Making integrated magic

Memo to the gaming industry: Hollywood no longer sees you as a bunch of pasty, bespectacled nerds clicking away in obscurity. And the driving force behind this newfound respect - transforming video games from a mere ancillary prospect into an 'it' category in the eyes of the studios - has everything to do with the ka-ching of the cash register.
January 1, 2004

Memo to the gaming industry: Hollywood no longer sees you as a bunch of pasty, bespectacled nerds clicking away in obscurity. And the driving force behind this newfound respect – transforming video games from a mere ancillary prospect into an ‘it’ category in the eyes of the studios – has everything to do with the ka-ching of the cash register.

That sound, combined with technological advances and the mainstreaming of gaming from geek obsession to family pastime, has forced Hollywood to get religion. The result is that some studios are now bending over backwards to accommodate the needs of their gaming licensees. Integration and collaboration are the buzzwords du jour, and game publishers and developers are gaining unprecedented access to film sets, scripts, art assets and talent.

‘From our side, there’s always been a desire to get in as close as we can on a film because we need those assets to make a great game,’ says Peter Dille, senior VP of worldwide marketing for Calabasas Hills, California-based THQ. ‘Now you’re seeing a greater interest at the creative level of the studios – they’re wanting to work with us collaboratively.’

Of equal importance to gamecos is how soon they can get their hands on those assets. With production lead times averaging between 18 and 24 months, game licensees need to see the script and key art elements at least that far out in order to ensure that titles are released day-and-date with the movie, as well as to take advantage of the millions of impressions that are generated by a theatrical marketing campaign.

And for their part, the studios claim to be smarter about timing. ‘I’m meeting publishers and developers about films that we’re doing two or three years from now to see how we can make the games better,’ says Mark Caplan, executive director of sales for Sony Pictures Consumer Products, adding that five years ago, lead times were between 12 and 16 months.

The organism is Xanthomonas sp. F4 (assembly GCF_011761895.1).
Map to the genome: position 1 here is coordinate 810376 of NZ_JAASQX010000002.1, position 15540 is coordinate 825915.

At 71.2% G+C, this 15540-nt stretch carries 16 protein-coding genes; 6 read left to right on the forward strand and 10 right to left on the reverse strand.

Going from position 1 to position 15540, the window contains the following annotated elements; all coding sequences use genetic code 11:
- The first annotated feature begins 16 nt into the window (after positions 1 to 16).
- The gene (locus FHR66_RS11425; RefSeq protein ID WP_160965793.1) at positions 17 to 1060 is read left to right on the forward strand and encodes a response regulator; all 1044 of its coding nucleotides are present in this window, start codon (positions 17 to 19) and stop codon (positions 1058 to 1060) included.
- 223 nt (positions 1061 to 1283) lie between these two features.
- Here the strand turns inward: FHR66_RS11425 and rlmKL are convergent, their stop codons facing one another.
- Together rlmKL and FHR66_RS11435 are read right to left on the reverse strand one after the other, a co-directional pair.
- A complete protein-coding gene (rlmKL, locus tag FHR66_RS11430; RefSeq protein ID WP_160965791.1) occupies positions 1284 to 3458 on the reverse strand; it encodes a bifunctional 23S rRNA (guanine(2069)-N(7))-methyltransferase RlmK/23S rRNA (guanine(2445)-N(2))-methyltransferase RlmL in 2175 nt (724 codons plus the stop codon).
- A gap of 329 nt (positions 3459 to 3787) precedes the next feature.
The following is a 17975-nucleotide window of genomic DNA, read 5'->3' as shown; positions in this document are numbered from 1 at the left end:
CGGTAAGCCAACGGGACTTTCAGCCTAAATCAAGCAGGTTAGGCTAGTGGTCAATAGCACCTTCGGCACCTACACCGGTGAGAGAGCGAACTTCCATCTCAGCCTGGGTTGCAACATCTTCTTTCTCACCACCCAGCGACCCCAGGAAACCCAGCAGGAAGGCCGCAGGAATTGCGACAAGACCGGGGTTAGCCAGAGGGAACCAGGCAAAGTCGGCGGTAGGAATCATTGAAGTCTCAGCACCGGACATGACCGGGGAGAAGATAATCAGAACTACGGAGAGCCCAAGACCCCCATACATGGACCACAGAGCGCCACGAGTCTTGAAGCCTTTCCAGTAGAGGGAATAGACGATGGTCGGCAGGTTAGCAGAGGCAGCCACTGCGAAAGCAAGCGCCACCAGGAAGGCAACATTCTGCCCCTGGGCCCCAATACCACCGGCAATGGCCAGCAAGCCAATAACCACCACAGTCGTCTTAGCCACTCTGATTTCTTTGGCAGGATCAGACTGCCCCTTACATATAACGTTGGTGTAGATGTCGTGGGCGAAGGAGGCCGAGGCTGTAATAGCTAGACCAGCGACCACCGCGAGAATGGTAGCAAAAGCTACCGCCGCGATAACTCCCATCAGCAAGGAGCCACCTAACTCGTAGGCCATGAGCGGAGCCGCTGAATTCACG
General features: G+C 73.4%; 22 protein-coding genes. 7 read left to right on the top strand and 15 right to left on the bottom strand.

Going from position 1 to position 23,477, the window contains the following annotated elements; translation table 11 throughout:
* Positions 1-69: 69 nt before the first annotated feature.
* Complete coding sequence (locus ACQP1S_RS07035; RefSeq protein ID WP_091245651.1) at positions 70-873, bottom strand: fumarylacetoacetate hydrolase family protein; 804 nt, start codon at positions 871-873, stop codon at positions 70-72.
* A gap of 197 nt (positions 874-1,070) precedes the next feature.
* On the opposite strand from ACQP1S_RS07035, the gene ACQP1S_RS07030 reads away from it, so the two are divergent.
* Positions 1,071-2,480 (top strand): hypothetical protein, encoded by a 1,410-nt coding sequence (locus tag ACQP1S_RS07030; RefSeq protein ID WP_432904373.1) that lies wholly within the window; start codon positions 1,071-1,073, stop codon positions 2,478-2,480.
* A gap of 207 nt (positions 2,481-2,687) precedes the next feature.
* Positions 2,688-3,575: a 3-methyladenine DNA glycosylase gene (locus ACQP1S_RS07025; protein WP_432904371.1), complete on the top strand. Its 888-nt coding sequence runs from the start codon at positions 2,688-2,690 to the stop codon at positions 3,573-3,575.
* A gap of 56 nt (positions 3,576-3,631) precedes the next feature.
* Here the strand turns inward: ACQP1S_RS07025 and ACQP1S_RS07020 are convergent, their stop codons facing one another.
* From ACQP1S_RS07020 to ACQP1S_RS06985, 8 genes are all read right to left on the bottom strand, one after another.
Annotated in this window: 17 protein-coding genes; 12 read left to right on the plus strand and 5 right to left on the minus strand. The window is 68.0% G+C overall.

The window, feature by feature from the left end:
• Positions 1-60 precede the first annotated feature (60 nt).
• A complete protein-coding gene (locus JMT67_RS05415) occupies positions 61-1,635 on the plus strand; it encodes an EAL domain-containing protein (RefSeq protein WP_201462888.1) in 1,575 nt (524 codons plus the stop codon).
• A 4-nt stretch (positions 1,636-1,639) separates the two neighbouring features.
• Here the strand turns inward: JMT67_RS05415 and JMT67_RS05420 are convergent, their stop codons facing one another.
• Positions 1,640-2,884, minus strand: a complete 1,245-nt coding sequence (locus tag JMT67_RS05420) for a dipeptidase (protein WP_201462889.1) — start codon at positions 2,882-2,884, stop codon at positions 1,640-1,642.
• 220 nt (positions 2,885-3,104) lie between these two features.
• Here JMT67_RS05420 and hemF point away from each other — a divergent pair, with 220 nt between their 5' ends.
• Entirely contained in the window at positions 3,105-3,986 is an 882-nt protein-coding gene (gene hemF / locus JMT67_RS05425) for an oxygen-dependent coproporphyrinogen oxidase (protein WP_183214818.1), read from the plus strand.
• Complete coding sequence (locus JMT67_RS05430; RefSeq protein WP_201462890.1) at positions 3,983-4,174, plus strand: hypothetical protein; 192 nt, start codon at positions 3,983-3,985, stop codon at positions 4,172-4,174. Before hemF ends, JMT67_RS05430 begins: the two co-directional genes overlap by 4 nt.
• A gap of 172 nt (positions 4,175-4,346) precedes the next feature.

The payoff of a more collaborative process, say proponents, is games that are more entertaining and sell more units. A case in point, says Caplan, is Activision’s Spider-Man: The Movie (based on Sony’s feature film), which was the sixth best-selling PlayStation 2 title in 2002, according to industry tracker The NPD Group. In addition to having access to the film’s script, style guide, CG imagery from Sony Imageworks and voice work from the film’s two leads (Tobey Maguire as Spidey and Willem Dafoe as the Green Goblin), Activision met early on with director Sam Raimi, with whom they collaborated on story lines that were featured in the game.

With the average video game lending itself to 40 hours of play, you can’t rely on a two-hour movie to provide enough content, says Lori Plager, senior director of licensing at Santa Monica, California’s Activision. In fact, through its discussions with Raimi, Activision was able to determine early in the process that there weren’t enough characters for the game, and decided to license additional Spider-Man foes from Marvel Enterprises. ‘Because gaming has become as popular as watching movies,’ says Plager, ‘publishers understand that adding authentic elements from a movie – whether it’s getting input from the creators or using actors’ voices and original footage – gives games a better chance of succeeding.’

On the downside, a greater demand for film authenticity is driving up costs for game licensees, says Plager. To keep pace with the writing quality of games like Spider-Man, Activision is starting to use Hollywood screenwriters for its own IP titles, to either polish up dialogue or to write scripts. Furthermore, she says, rates for voice-alike talent (voice actors gamecos hire to sub for a film’s stars) have, in some cases, doubled from what they were five years ago.